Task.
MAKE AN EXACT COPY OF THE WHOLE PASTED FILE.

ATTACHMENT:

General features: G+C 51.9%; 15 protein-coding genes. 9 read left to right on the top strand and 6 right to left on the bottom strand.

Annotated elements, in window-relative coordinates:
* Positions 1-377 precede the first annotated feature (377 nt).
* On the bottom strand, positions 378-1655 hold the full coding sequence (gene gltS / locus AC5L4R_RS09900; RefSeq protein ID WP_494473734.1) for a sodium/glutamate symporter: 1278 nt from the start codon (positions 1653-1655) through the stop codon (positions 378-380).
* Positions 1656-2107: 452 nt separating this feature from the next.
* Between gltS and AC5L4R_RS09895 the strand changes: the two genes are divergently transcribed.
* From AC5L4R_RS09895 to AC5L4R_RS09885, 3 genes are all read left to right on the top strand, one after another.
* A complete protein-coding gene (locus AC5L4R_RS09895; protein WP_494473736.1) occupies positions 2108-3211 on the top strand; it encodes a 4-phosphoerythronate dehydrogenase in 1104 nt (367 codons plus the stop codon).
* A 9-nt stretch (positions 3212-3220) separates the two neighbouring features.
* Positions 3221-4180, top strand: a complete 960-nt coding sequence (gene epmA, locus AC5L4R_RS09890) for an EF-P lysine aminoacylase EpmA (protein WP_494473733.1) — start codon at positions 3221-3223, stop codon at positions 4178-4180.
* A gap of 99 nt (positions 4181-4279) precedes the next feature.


General features: G+C 51.9%; 15 protein-coding genes. 9 read left to right on the top strand and 6 right to left on the bottom strand.

Annotated elements, in window-relative coordinates:
* Positions 1-377 precede the first annotated feature (377 nt).
* On the bottom strand, positions 378-1655 hold the full coding sequence (gene gltS / locus AC5L4R_RS09900; RefSeq protein ID WP_494473734.1) for a sodium/glutamate symporter: 1278 nt from the start codon (positions 1653-1655) through the stop codon (positions 378-380).
* Positions 1656-2107: 452 nt separating this feature from the next.
* Between gltS and AC5L4R_RS09895 the strand changes: the two genes are divergently transcribed.
* From AC5L4R_RS09895 to AC5L4R_RS09885, 3 genes are all read left to right on the top strand, one after another.
* A complete protein-coding gene (locus AC5L4R_RS09895; protein WP_494473736.1) occupies positions 2108-3211 on the top strand; it encodes a 4-phosphoerythronate dehydrogenase in 1104 nt (367 codons plus the stop codon).
* A 9-nt stretch (positions 3212-3220) separates the two neighbouring features.
* Positions 3221-4180, top strand: a complete 960-nt coding sequence (gene epmA, locus AC5L4R_RS09890) for an EF-P lysine aminoacylase EpmA (protein WP_494473733.1) — start codon at positions 3221-3223, stop codon at positions 4178-4180.
* A gap of 99 nt (positions 4181-4279) precedes the next feature.